In case it wasn’t clear already, Nintendo has completely turned things around from the failure that was the Wii U. According to data from the reliable NPD Group, Nintendo sold more than 8.7 million Switch consoles in the US from its launch in March 2017 through November of 2018, putting it on a faster pace than the other “current generation” consoles from Microsoft and Sony after the same amount of time following their releases. It’s a bit of a convoluted measure, and in pure numbers there are certainly more Xbox One and PS4 consoles (both of which launched in the fall 2013) out in the wild, but there’s no doubt that Nintendo is in a better spot than they were before the Switch arrived.
Mario Segale, the namesake behind the famous mustachioed protagonist of Nintendo’s iconic video game franchise, has died at age 84. Continue reading Mario Segale, the Inspiration Behind Nintendo’s ‘Super Mario,’ Dies at 84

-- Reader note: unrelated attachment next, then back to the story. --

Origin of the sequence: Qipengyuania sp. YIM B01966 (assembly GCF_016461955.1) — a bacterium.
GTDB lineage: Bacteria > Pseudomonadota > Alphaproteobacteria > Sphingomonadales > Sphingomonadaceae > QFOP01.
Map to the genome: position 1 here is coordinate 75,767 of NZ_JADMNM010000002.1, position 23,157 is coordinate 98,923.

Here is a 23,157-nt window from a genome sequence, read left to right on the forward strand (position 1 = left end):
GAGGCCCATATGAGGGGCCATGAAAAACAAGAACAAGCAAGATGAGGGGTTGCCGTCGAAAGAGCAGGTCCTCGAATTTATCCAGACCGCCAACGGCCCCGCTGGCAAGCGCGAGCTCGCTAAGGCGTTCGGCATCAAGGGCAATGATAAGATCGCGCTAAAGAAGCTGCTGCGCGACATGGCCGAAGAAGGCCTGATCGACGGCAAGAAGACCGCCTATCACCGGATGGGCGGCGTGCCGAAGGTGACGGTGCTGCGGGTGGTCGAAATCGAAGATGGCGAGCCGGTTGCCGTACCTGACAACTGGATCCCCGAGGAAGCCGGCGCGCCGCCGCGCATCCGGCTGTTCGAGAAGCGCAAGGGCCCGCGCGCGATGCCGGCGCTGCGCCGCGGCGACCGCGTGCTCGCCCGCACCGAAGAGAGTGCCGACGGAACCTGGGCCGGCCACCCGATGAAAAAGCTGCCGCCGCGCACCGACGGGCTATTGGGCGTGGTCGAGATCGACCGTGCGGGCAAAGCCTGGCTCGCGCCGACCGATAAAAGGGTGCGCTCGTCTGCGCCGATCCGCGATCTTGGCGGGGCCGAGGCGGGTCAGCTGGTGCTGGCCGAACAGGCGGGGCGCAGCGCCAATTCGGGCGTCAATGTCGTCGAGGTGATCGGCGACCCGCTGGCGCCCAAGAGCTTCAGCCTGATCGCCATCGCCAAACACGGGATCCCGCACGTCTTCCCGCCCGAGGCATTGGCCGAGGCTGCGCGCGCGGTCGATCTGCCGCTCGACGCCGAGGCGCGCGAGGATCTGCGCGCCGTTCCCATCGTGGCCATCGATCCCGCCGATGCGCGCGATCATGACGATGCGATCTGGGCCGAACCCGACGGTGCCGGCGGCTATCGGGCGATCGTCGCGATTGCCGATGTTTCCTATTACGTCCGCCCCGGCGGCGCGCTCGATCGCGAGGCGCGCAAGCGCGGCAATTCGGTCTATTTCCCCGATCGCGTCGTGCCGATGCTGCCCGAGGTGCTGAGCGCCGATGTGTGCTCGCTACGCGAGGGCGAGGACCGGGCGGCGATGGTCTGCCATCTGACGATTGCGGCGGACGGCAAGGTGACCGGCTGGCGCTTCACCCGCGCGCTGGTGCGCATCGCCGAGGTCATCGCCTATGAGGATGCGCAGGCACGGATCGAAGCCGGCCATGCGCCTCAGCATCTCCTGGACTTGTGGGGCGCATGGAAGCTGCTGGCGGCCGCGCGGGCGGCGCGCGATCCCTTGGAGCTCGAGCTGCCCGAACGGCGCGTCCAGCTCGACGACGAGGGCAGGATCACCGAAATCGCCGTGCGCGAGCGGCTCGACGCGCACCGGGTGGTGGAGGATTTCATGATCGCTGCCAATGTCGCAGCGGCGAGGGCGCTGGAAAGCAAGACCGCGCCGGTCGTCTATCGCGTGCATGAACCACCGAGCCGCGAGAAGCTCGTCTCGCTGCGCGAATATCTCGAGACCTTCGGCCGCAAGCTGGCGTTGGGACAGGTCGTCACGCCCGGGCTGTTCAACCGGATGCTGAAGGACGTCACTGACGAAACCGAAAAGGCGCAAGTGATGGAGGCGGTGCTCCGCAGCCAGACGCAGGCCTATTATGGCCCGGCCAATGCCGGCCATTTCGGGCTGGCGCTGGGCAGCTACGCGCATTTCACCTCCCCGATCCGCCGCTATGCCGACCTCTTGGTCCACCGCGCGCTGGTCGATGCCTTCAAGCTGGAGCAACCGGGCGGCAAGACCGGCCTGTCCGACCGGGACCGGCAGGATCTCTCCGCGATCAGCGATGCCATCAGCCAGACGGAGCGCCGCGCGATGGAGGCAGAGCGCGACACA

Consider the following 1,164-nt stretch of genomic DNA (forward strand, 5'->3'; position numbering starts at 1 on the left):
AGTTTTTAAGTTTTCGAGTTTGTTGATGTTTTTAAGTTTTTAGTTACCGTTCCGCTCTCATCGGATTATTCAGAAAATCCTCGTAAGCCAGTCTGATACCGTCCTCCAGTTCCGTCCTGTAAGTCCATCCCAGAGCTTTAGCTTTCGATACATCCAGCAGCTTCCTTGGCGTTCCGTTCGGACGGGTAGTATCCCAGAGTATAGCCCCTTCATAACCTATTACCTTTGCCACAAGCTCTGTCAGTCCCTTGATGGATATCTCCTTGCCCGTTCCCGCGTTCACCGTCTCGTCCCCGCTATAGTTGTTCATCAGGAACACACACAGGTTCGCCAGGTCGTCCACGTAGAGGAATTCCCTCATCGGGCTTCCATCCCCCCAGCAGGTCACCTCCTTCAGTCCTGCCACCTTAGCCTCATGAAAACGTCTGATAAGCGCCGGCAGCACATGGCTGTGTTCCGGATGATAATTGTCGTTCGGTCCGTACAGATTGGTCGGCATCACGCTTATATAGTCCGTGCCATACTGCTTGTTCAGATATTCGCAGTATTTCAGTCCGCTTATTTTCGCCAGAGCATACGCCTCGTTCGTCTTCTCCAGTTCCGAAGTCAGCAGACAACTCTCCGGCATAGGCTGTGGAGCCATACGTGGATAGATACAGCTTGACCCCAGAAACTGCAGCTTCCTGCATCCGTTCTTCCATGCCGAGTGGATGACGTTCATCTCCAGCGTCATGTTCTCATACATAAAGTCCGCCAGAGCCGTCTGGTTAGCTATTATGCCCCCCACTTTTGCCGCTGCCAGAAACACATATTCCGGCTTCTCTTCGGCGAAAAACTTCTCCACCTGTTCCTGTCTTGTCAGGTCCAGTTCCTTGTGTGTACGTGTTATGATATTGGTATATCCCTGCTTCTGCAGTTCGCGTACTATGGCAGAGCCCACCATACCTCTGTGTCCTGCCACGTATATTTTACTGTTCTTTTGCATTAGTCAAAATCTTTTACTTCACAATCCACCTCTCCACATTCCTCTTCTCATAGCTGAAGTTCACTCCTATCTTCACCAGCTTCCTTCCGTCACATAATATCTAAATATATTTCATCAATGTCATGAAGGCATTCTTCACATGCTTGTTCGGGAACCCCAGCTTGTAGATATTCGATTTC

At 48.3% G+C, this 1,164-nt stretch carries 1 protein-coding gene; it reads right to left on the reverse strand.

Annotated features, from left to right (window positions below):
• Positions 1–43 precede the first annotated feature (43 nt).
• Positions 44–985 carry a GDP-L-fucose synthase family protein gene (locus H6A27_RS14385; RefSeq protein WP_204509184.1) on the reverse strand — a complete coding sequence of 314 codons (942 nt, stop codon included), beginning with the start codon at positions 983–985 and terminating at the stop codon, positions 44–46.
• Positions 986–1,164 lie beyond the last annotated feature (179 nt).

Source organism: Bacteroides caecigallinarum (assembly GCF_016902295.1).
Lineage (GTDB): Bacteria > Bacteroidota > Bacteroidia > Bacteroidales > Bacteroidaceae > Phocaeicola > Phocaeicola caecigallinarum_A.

Nintendo’s next president likes Golf Story, lived in Germany for 11 years, and has a famous dad. Continue reading Everything We Know About Nintendo’s Next President
Soon, you’ll be able to engage in high-speed turtle shell slinging from anywhere in the world on a Mario Kart mobile game.
On Wednesday, Nintendo announced a new line of peripherals that use, wait for it, cardboard to supplement the Switch experience. Launching April 20, Nintendo Labo transforms the Switch into new devices, including a piano, miniature house, and fishing rod. Players order cardboard modules, build, then insert the Switch’s Joy Con controllers. Using sensors, the controllers adapt to what’s been built.
The Nintendo Switch has smashed the record for the fastest-selling U.S. console of all-time, moving 4.8 million units in its first 10 months. The Switch surpassed the previous mark set by the Wii which sold four million units in the same amount of time.
The Nintendo Switch had a strong showing its first E3 (Metroid Prime 4!, three new Mario games!), for sure, but nothing quite like what Fuze Technologies is showing off. The company has announced Fuze Code Studio, which looks like a simple way to code your own games for the console on the Switch itself. You can use a USB keyboard or Joycons to enter code, audio and graphics will be packed in, you can make 2D and 3D games and Fuze’s language is supposedly simple enough to pick up that you don’t need any previous coding experience.